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Fight the Frizz or Go with the Fro?- The Deets on Anti-Humectants

By January 27th, 2021No Comments
Fight the Frizz or Go with the Fro?- The Deets on Anti-Humectants
by Susan Walker of DrWalkerWellness

As the weather gets warmer naturals are finally letting go of their protective styles and being free with their hair. Wash n’ gos, twist outs, braid outs, bantu knots outs – you name it, it’s out!

And while we’ve done away with our winter hibernation styles and embraced the freedom of summer, there is a common issue that seems to come up time and time again.

Another “F” word that for some is not the desired style. That word is FRIZZ.

Read On!>>>
Now for some of you frizzy hair may not bother you and you embrace it fully. I’m one of those naturals who loves to see what my style morphs into from one day to the next if I leave my hair alone. And towards the end of the wash week the curls that I worked hard to define are a little less so. And I’m okay with it. However if you want sleek, ultra defined curls all of the time then read on!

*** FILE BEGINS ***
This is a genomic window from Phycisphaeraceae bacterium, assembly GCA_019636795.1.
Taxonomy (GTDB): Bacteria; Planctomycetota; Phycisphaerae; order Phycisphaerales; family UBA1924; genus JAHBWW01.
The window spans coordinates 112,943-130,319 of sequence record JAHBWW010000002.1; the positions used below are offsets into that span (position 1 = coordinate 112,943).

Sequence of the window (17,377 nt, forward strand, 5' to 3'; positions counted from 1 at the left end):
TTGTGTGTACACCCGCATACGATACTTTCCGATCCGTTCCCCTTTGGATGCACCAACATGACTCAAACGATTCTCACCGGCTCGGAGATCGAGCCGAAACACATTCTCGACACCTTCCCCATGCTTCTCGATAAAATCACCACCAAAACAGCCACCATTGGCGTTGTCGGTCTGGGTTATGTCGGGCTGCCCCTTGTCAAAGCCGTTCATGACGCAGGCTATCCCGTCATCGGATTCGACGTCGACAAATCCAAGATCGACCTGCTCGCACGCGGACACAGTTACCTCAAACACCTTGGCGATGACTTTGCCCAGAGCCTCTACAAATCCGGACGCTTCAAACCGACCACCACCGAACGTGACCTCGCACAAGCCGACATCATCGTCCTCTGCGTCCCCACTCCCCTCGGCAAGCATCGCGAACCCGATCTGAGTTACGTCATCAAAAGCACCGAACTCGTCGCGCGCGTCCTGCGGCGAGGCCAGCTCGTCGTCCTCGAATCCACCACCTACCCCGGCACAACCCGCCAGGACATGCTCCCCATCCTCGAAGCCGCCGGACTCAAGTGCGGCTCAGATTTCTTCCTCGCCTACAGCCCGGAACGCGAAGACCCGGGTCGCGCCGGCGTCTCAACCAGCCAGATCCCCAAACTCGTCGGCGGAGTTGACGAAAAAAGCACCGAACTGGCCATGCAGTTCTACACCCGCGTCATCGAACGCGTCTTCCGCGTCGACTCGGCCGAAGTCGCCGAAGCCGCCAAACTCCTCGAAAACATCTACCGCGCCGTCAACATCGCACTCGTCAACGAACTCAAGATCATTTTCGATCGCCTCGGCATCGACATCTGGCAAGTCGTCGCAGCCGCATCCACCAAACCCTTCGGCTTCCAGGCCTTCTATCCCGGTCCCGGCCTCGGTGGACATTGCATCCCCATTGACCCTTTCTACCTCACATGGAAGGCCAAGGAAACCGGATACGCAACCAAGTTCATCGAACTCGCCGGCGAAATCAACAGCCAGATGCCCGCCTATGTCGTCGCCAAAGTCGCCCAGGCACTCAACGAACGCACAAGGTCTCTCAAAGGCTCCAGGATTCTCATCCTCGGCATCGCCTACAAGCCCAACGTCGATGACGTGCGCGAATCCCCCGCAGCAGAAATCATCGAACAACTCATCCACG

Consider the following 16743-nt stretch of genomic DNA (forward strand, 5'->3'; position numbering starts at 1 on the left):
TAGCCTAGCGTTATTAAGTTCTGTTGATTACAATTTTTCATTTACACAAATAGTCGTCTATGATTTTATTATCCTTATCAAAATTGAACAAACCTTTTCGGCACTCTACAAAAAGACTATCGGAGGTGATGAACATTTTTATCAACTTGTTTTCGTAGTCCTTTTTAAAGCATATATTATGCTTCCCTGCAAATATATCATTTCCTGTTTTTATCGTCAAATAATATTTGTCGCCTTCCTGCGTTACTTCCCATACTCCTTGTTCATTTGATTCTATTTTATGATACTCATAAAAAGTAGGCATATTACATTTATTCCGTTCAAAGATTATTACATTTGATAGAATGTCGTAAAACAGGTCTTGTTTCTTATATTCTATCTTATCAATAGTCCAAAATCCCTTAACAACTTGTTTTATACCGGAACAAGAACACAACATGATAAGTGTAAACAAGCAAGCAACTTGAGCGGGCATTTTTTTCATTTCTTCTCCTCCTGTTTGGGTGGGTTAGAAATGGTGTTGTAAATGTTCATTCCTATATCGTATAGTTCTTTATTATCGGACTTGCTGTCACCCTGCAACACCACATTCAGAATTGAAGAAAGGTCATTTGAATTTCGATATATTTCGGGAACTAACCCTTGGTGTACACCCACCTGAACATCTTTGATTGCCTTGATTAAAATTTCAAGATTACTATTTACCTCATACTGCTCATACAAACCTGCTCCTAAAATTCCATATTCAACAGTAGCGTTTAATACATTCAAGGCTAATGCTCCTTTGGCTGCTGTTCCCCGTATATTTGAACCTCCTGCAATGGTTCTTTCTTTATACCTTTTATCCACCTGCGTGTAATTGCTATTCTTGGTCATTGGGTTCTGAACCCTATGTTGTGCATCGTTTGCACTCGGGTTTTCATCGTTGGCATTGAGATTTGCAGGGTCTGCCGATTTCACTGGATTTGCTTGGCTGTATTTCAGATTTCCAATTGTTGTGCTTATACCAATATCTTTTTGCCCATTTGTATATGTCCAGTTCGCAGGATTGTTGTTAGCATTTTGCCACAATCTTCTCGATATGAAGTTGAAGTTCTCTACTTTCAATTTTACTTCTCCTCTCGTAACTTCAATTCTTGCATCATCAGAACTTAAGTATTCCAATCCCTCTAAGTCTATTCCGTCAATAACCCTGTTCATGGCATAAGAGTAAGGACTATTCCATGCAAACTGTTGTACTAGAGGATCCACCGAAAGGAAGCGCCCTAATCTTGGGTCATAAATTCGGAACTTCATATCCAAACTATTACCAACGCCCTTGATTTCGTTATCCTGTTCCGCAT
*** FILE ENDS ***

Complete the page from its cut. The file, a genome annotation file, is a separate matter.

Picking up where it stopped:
There are a few reasons for frizz.

One of them is that it’s just your hair texture. The wavier and curlier your hair is, the more likely it is to frizz. So type 4 hair is more likely to be frizzier than type 2 and 3 hair. Your hair texture and curl pattern is genetically determined so if you naturally have a hair type that frizzes, you’ll need to work harder to reduce it.

The second reason: The science

Hair’s chemical structure makes it susceptible to changes in the amount of hydrogen present in the air, which is directly linked to humidity.

Most of the hair is made up of long keratin proteins and they can be chemically bonded together in two different ways. Molecules on neighboring keratin strands can form a disulfide bond in which two sulfur atoms are covalently bonded together. This type of bond is permanent and is responsible for the hair’s strength It isn’t affected by the amount of humidity in the air.

But the other type of bonding between adjacent keratin proteins is a hydrogen bond, and it’s much weaker and temporary. Hydrogen bonds break and new ones form each time your hair gets wet and dries again. This is why the definition you get from a twist-out will pretty much stay that way until the style is disrupted by dampness.

Hydrogen bonds occur when molecules on neighboring keratin strands each form a weak attraction with the same water molecule, bonding the two keratin proteins together. Humid hair has

Humid air has more water vapour than dry hair and a given strand of hair can form much higher numbers of hydrogen bonds on a humid day. When a lot of bonds are formed between the keratin proteins in a strand of hair, it causes the hair to fold back on itself at the molecular level at a greater rate.